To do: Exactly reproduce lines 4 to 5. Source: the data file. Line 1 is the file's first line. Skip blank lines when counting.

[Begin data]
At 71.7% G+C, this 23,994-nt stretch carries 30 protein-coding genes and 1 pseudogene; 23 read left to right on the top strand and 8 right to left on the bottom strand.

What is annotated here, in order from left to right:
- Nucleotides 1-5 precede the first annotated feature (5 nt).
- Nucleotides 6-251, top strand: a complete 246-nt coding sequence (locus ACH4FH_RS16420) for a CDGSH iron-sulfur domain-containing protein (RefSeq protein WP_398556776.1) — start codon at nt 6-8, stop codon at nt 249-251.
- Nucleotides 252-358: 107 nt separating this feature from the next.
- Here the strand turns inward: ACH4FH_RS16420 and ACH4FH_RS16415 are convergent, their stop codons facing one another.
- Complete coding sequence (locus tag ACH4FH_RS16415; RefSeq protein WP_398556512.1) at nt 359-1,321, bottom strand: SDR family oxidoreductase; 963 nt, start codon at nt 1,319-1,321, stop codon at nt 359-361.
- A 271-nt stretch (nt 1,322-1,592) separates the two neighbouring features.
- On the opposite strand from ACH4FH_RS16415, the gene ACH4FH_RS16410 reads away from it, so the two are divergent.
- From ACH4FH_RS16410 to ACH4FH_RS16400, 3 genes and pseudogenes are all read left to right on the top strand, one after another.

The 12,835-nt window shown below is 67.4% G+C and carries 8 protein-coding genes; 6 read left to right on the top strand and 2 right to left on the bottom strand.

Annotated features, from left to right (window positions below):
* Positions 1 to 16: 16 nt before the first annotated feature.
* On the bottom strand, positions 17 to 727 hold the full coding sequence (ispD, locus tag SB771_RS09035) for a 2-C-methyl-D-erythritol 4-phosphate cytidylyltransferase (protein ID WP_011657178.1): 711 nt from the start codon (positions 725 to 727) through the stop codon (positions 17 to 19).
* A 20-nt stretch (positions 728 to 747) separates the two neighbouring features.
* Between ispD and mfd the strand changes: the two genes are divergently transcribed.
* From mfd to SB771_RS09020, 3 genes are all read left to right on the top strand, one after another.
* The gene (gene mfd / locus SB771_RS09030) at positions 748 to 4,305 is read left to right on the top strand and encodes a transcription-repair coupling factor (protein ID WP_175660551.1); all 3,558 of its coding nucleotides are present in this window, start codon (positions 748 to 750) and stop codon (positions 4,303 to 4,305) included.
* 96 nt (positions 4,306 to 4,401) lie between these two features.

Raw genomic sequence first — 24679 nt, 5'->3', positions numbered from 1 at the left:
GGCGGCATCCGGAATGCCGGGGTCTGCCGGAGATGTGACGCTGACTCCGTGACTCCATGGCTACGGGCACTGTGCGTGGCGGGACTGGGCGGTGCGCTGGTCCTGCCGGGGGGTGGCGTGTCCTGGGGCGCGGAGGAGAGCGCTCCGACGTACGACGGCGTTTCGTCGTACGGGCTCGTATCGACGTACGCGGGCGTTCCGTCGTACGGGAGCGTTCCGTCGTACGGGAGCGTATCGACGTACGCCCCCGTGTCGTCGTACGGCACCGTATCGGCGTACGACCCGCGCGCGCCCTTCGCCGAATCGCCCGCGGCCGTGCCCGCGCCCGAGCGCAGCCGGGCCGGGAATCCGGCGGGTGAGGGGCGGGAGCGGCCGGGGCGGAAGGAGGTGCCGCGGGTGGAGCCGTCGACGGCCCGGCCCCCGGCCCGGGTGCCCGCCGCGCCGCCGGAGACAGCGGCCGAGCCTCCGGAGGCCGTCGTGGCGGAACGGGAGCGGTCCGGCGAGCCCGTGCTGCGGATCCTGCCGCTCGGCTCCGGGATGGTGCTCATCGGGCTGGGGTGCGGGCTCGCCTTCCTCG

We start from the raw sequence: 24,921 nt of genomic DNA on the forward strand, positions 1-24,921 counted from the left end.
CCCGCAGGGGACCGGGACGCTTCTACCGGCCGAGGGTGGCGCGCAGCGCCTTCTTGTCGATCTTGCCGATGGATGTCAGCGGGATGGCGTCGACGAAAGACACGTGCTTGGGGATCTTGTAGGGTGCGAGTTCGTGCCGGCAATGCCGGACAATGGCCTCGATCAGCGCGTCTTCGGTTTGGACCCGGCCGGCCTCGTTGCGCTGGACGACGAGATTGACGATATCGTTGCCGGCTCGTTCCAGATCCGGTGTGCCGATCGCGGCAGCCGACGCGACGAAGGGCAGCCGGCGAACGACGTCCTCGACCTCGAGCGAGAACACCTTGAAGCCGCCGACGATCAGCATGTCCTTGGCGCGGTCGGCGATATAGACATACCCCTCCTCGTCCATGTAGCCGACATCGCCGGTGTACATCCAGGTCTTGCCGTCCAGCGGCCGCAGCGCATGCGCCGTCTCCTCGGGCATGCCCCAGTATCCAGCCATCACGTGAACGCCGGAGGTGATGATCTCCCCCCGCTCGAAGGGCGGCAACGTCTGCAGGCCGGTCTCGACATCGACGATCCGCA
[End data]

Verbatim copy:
- Nucleotides 6-251, top strand: a complete 246-nt coding sequence (locus ACH4FH_RS16420) for a CDGSH iron-sulfur domain-containing protein (RefSeq protein WP_398556776.1) — start codon at nt 6-8, stop codon at nt 249-251.
- Nucleotides 252-358: 107 nt separating this feature from the next.